The IRS has been increasingly interested in tax compliance by those who receive income in virtual or cryptocurrencies. According to the agency, income from investments in these currencies are taxed at the appropriate capital gains rate.
In 2014, the IRS made clear that it considers Bitcoin and other cryptocurrencies to be property, not currency. These convertible virtual currencies, or CVCs, are therefore taxed as capital gains.
It has been over a year since the Tax Cuts and Jobs Act of 2017 went into effect, but there are still a few changes coming. For example, the Affordable Care Act's shared responsibility payment -- the penalty for not having the right health insurance -- has been phased out starting this year.
Late last month, the IRS began sending letters to over 10,000 cryptocurrency investors warning them that they may owe taxes on their crypto gains. Whether you received a letter or not, you should be aware that cryptocurrency tax compliance is currently a top priority for the IRS.
In response to a shortage of primary care professionals across the state, the Georgia legislature recently made changes to the tax code to further incentivize students and professionals in the area. HB 287, which took effect on July 1, 2019, removes income tax deductions for certain physicians serving as community-based faculty physicians – while creating new tax credits at the same time.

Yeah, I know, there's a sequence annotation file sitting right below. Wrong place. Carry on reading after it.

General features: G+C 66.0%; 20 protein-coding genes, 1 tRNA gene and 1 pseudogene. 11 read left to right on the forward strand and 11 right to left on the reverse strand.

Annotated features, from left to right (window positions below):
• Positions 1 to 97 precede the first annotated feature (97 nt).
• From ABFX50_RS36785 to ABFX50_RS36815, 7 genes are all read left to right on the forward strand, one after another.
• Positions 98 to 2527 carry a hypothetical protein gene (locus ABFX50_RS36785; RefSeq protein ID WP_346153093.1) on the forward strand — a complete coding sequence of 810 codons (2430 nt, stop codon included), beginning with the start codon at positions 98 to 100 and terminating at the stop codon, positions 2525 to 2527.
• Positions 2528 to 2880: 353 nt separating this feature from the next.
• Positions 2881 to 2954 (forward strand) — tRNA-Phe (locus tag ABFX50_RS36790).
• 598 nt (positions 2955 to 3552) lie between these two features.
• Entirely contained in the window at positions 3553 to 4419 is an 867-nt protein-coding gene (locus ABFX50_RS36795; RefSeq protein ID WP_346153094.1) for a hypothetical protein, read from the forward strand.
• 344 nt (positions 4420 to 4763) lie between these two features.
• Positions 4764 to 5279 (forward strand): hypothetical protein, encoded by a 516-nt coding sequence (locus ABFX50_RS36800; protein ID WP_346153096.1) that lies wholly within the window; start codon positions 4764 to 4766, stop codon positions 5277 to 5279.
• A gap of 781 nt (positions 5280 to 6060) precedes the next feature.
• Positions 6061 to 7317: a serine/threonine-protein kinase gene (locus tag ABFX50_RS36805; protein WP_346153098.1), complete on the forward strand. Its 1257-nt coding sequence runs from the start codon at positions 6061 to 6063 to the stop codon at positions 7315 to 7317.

Many people spend little time thinking about their taxes before W-2s start coming in the mail. However, the more diversified your assets become the more important it is to create a tax plan for your finances. For those looking to make the most out of their income and reduce their tax liability, consider these tips:
For working-class Americans such as you, tax season can be very confusing. With all the expenses that come from everyday life, you might be worried about owing the IRS money in the end. Not knowing what your tax return will look like can be overwhelming.
You gathered your documents. You filed your taxes on time – maybe even early. Only to find that you owe thousands more in taxes than you have in the past. This was the case for many who filed their taxes this spring, thanks to sweeping changes in tax law.
Whether it’s contributing to a college fund, fixing a hole in the roof or just funding a vacation, millions of Americans depend on their tax refund every year. For some, it’s more than just extra money towards luxuries. It can be necessary to keep up with mortgage payments or repay debts. If your tax refund unexpectedly dropped, it could devastate your financial plans.
It may be only February, but tax season is officially upon us. By now, you should have received all of your relevant tax documentation to file your tax return for the past year.